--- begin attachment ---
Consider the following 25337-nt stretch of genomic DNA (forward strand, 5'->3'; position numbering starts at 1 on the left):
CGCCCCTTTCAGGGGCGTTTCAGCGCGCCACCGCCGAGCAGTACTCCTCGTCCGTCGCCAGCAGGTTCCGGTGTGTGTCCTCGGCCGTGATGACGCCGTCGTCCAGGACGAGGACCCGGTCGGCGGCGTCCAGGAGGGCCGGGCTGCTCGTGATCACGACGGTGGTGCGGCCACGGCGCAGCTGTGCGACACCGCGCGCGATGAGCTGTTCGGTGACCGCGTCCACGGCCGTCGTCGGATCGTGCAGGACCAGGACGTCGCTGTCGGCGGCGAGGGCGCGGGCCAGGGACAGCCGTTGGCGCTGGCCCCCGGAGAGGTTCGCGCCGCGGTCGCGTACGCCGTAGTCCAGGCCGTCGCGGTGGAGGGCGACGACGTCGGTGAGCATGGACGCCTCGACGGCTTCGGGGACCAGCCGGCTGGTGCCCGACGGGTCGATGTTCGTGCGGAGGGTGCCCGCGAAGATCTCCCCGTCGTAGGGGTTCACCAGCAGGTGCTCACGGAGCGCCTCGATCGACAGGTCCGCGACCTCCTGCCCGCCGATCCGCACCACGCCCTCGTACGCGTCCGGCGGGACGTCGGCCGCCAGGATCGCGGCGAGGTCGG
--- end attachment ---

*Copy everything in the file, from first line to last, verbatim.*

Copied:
Consider the following 25337-nt stretch of genomic DNA (forward strand, 5'->3'; position numbering starts at 1 on the left):
CGCCCCTTTCAGGGGCGTTTCAGCGCGCCACCGCCGAGCAGTACTCCTCGTCCGTCGCCAGCAGGTTCCGGTGTGTGTCCTCGGCCGTGATGACGCCGTCGTCCAGGACGAGGACCCGGTCGGCGGCGTCCAGGAGGGCCGGGCTGCTCGTGATCACGACGGTGGTGCGGCCACGGCGCAGCTGTGCGACACCGCGCGCGATGAGCTGTTCGGTGACCGCGTCCACGGCCGTCGTCGGATCGTGCAGGACCAGGACGTCGCTGTCGGCGGCGAGGGCGCGGGCCAGGGACAGCCGTTGGCGCTGGCCCCCGGAGAGGTTCGCGCCGCGGTCGCGTACGCCGTAGTCCAGGCCGTCGCGGTGGAGGGCGACGACGTCGGTGAGCATGGACGCCTCGACGGCTTCGGGGACCAGCCGGCTGGTGCCCGACGGGTCGATGTTCGTGCGGAGGGTGCCCGCGAAGATCTCCCCGTCGTAGGGGTTCACCAGCAGGTGCTCACGGAGCGCCTCGATCGACAGGTCCGCGACCTCCTGCCCGCCGATCCGCACCACGCCCTCGTACGCGTCCGGCGGGACGTCGGCCGCCAGGATCGCGGCGAGGTCGG